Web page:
The proposed move to an ISA-style tax treatment of pensions would have huge benefits, and could produce a tax windfall as high as £40bn a year. So what’s the potential downside of this move?
On 1 July 2015 the House of Commons Library published two briefing papers which paved the way for broader pensions tax changes for the higher-paid. One week later, on Budget Day, the Treasury found itself having to deal with a major change of direction when it rushed out a consultation document opening the door to a pensions regime strongly reminiscent of ISAs, with contributions made out of taxed income and withdrawals made tax-free.
ISA-style pensions exhibit the desirable hallmarks of simplicity, transparency and sustainability, and increase emphasis on personal responsibility. Early estimates suggest that the associated elimination of pensions tax relief could produce a tax windfall as high as £40bn a year for the Exchequer - 70 per cent of that paid by the top 20 per cent of taxpayers.
Moving to an ISA-style tax treatment of pensions would certainly be radical. If politicians could resist meddling as each successive Finance Act comes round, the new regime would stand a good a chance of meeting the tests of simplicity and transparency. It would be much more attractive than the current complex regime and should encourage personal responsibility, and be powerfully redistributive with high-income groups losing substantial tax benefits.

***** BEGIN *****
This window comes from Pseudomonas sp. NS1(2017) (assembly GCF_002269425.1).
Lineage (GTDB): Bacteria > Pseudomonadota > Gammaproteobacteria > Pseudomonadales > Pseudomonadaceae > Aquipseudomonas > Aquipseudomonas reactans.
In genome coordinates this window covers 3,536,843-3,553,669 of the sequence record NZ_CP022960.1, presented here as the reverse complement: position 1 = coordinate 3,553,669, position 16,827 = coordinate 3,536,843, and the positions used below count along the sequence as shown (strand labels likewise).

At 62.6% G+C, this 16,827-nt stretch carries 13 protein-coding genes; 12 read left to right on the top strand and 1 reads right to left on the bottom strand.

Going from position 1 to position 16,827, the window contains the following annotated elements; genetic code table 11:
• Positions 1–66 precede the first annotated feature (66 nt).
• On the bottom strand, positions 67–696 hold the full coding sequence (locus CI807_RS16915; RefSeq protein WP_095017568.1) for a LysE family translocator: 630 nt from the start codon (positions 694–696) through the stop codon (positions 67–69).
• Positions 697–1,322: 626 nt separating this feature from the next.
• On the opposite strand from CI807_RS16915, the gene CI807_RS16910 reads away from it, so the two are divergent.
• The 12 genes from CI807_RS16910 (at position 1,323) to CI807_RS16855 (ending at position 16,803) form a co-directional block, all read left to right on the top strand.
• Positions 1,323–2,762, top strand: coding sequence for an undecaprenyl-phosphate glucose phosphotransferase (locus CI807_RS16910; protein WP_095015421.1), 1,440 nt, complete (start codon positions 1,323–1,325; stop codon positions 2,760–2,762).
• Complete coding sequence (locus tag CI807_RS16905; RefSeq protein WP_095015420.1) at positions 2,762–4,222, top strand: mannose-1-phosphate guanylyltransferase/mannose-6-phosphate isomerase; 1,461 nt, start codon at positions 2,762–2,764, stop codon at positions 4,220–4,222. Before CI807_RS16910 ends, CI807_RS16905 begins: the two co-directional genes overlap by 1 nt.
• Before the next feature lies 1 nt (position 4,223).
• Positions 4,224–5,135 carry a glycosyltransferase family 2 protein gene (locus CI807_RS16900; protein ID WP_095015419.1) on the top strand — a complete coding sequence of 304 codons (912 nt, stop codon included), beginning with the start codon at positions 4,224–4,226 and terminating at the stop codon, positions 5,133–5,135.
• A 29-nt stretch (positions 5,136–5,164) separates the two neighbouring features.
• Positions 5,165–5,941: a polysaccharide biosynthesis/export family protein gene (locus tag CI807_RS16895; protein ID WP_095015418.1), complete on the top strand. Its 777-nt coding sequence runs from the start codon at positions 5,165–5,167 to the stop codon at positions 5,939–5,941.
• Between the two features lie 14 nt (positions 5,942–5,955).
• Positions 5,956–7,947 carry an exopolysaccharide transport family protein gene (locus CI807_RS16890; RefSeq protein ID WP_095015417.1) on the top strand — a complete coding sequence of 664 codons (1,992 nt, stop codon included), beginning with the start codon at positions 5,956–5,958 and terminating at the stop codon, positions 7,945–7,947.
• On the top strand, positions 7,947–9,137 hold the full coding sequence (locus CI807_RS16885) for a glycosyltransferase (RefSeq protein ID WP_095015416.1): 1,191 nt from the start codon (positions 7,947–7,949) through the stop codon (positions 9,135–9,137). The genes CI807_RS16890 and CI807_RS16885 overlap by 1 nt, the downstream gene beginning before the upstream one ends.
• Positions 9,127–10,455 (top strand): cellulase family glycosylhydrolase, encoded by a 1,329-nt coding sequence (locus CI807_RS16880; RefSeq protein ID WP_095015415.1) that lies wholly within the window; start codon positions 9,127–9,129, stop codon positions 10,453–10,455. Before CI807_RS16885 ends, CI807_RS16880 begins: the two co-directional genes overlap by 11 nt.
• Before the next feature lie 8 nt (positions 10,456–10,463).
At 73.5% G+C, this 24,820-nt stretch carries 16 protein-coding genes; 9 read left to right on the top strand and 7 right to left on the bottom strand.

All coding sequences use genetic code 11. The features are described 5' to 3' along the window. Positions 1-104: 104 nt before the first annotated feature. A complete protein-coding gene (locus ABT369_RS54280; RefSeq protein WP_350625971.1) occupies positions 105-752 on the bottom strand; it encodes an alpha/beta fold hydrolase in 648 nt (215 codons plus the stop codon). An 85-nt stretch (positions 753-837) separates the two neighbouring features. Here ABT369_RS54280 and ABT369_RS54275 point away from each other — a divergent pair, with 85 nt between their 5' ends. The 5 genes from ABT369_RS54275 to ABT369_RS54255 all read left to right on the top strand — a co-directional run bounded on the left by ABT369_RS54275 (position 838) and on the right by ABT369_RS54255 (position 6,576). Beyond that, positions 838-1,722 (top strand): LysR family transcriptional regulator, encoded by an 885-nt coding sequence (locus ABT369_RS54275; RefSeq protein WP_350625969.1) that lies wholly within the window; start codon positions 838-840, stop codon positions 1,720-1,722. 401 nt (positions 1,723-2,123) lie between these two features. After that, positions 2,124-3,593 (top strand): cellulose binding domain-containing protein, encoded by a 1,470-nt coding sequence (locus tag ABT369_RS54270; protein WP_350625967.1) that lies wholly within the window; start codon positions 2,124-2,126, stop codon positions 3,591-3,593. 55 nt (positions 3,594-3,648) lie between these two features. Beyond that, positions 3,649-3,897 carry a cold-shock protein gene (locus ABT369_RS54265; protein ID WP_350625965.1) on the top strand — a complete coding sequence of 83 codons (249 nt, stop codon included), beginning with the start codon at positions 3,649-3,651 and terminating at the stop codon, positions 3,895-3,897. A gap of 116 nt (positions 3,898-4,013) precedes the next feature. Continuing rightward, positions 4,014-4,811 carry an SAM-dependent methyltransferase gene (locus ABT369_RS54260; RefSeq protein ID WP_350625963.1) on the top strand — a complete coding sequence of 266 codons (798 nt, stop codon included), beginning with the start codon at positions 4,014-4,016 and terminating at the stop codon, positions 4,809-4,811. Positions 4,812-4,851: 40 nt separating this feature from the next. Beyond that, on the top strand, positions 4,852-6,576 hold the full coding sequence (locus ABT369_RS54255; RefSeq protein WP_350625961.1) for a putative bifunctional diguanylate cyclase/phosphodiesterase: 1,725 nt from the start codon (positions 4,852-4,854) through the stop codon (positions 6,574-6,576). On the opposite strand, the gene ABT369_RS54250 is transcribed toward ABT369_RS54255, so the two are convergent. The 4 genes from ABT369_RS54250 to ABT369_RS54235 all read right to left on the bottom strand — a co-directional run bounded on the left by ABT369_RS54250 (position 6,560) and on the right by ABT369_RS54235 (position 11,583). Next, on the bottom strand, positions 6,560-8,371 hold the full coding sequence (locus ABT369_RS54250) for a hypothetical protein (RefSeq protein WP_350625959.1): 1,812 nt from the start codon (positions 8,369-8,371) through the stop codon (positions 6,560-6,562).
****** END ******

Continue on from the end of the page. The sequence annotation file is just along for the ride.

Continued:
Now here’s the difficult bit. The Treasury has identified sustainability as one of the principles of reform. Following the epic precedent set by Chancellor Gordon Brown, we’re all used to the post-Budget headline 'tax raid on pensions raises billions for Treasury' or similar. Tax raids are the enemy of sustainability.
The real worry on moving to an ISA-style system is another tax raid if a future government can’t keep its hands off the value of funds accumulated in these new-style pension pots, deciding to charge tax on subsequent withdrawals.
The Summer Budget’s change to tax credits reminds us that sound plans driven by certainty, transparency and fairness can founder when a new government changes the rules. Whatever emerges from this consultation, the Government can’t promise those who might spend decades contributing to a new regime out of post-tax income that they won’t suffer a tax raid and end up paying tax on withdrawals after retirement.
Some contributors may consider contributing to offshore funds hoping to escape a future tax raid. Look before you leap: however simple the new pensions rules are supposed to be, they are almost certain to be hedged around with complexities designed in part to keep the funds within reach of the taxman should a subsequent government change its mind. Recent QROPs changes and today’s HMRC announcement ‘Offshore tax evaders to face tough new criminal sanctions’ remind us that even legitimate investment overseas will be in the taxman’s spotlight.